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The criminal justice system can be daunting. The changes that occur nearly every year can make an already complicated system even more complex. Over the past five years, Wisconsin criminal law has seen significant changes. Your criminal defense attorney needs to know and understand these changes to ensure that you are sufficiently defended in the criminal court system. The article will address Wisconsin criminal law changes since 2017, including, among others, the following topics:  

  • Good Samaritan Law  
  • Use of force  
  • Operating While Intoxicated  
  • Expungement  
  • Package theft  
  • Battery  
  • Use of Force  

Suppose you face any of the above criminal issues or other criminal charges. In that case, you may need an experienced Wisconsin criminal defense attorney.  


The criminal law reforms in 2017 focus on protecting those seeking aid for an individual suffering from an overdose and increasing the severity of drunk driving charges for those with multiple prior charges.  

As of July 19, 2017, Wisconsin enacted a Good Samaritan law. This law provides immunity from revocation of probation, parole, or extended supervision for a person who aids someone suffering a drug overdose and the aided person. Aiding an individual means calling 911, bringing an individual to a hospital, fire department, or police department, or bringing the individual to a paramedic, healthcare worker, or law enforcement officer.  

In these situations, the person who aided the other individual is immune from prosecution for the possession of drug paraphernalia, possession of a controlled substance, and possession of a masking agent if those charges could be brought in the pursuit of aid. For the aided person to not have their probation, parole or supervision revoked, they must complete a treatment program or agree to be imprisoned in the county jail for at least 15 days. Additionally, if an aided person is subject to prosecution for possession of drug paraphernalia, possession of a controlled substance, or possession of a masking agent due to seeking aid, the prosecution must offer a deferred prosecution program. A deferred prosecution program must include the completion of a drug treatment program. Upon completion of the program, any criminal charges will be dismissed. This criminal law encourages those who witness an individual overdosing to seek the necessary aid.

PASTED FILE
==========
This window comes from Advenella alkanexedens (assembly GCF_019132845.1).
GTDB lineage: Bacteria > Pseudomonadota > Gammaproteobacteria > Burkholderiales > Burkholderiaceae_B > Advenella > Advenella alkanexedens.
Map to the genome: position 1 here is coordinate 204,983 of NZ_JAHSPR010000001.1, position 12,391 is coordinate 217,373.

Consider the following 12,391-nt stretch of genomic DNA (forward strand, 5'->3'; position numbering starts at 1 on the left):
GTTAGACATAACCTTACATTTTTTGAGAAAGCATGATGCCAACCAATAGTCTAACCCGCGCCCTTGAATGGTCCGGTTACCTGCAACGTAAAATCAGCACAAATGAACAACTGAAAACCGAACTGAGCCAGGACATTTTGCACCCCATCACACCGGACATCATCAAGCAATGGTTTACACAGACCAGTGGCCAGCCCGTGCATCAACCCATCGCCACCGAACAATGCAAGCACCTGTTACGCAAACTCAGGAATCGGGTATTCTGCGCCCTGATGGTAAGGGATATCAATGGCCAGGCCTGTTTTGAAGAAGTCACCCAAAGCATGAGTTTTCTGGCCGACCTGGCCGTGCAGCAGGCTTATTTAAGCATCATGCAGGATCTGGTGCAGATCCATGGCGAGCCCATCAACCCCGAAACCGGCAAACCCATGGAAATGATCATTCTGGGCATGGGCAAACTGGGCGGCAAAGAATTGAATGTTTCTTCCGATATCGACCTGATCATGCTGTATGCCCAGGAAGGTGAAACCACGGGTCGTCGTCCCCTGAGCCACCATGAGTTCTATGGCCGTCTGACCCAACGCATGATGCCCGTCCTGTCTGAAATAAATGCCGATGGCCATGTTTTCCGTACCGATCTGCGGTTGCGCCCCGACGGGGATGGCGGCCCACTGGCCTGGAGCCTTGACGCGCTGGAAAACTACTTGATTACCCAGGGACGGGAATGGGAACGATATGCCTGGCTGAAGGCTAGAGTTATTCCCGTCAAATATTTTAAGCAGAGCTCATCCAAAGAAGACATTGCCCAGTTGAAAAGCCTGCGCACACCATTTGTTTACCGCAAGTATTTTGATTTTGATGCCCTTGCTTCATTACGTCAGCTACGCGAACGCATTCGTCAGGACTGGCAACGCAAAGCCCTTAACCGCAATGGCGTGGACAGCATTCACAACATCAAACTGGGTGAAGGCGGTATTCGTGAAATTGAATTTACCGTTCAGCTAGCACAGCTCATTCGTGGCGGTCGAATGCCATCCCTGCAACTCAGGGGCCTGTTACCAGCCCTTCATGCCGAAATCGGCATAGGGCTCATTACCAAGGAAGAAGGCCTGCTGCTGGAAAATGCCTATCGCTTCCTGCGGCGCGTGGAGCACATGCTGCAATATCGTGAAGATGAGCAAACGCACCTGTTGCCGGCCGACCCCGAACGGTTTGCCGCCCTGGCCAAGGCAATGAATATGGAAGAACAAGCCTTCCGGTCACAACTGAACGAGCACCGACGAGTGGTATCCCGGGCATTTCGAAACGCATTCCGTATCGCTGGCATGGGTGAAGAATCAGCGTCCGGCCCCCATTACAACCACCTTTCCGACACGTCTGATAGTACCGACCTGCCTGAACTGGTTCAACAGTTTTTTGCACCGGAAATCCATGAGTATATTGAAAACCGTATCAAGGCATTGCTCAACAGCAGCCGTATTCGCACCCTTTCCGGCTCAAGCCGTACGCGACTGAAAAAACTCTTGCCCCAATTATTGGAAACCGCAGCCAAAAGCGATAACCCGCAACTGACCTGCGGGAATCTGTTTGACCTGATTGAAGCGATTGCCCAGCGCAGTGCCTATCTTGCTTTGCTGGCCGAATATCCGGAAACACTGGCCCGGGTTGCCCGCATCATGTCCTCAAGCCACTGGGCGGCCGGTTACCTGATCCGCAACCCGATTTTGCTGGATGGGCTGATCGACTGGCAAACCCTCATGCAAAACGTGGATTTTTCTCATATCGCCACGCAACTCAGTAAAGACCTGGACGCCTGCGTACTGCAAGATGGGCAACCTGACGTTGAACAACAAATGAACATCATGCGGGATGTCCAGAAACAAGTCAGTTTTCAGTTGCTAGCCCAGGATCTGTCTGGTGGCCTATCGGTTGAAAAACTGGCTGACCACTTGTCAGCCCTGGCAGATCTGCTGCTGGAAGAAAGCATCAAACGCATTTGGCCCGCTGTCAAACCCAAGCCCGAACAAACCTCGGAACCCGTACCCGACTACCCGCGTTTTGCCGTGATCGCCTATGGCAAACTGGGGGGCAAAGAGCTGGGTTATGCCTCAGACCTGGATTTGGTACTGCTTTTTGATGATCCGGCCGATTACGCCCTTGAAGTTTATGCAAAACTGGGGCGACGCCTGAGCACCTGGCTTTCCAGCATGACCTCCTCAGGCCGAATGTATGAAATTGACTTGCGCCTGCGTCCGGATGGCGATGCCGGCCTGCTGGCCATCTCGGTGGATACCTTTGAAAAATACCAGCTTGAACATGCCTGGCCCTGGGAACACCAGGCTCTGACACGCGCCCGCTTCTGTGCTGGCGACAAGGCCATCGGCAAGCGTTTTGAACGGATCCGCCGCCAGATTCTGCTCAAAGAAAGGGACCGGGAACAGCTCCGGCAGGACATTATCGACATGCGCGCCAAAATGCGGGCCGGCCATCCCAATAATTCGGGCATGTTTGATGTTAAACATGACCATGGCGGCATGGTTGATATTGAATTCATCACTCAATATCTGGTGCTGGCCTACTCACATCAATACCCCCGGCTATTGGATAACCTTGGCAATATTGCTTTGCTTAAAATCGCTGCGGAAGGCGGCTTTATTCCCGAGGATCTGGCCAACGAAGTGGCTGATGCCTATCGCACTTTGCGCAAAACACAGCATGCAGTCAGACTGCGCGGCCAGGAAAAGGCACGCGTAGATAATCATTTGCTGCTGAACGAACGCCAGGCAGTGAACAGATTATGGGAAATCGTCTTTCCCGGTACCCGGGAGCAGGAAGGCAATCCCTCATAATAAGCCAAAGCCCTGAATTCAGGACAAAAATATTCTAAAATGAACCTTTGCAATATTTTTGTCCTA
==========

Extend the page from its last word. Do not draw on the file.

As of January 1, 2017, any fourth operating under the influence (OWI) offense is a felony, regardless of your previous criminal record. Previously, when a driver was charged with their fourth OWI violation, the severity of the charge was not increased. Additionally, if charged with a fifth or sixth offense, defendants face up to five years in prison; if charged with an eighth or ninth offense, defendants can face up to seven and a half years in prison. If charged with ten or more offenses, a defendant can face up to ten years in prison.  


In 2018, Wisconsin enacted a forfeiture reform bill that requires law enforcement officials to obtain a criminal conviction before permanently taking a person’s cash or property. Before this law, police would often practice civil asset forfeiture and seize and keep cash, real estate, and other property from people suspected of criminal activity. A conviction was not necessary to seize the property. Wisconsin became the fifteenth state to enact a forfeiture reform bill.  

In March 2018, Wisconsin continued to pass stricter laws when it comes to drunk driving. The law now dictates that your license will be permanently revoked if you are convicted of a fourth offense related to drunk driving. Offenses that fall into this category include:

  • Homicide by negligent operation of a vehicle.
  • Operating while intoxicated (OWI).
  • Homicide by OWI.
  • Felony charges under Wisconsin’s motor vehicle code.

However, this only applies if the fourth offense occurs within fifteen years of their last drunk driving-related conviction.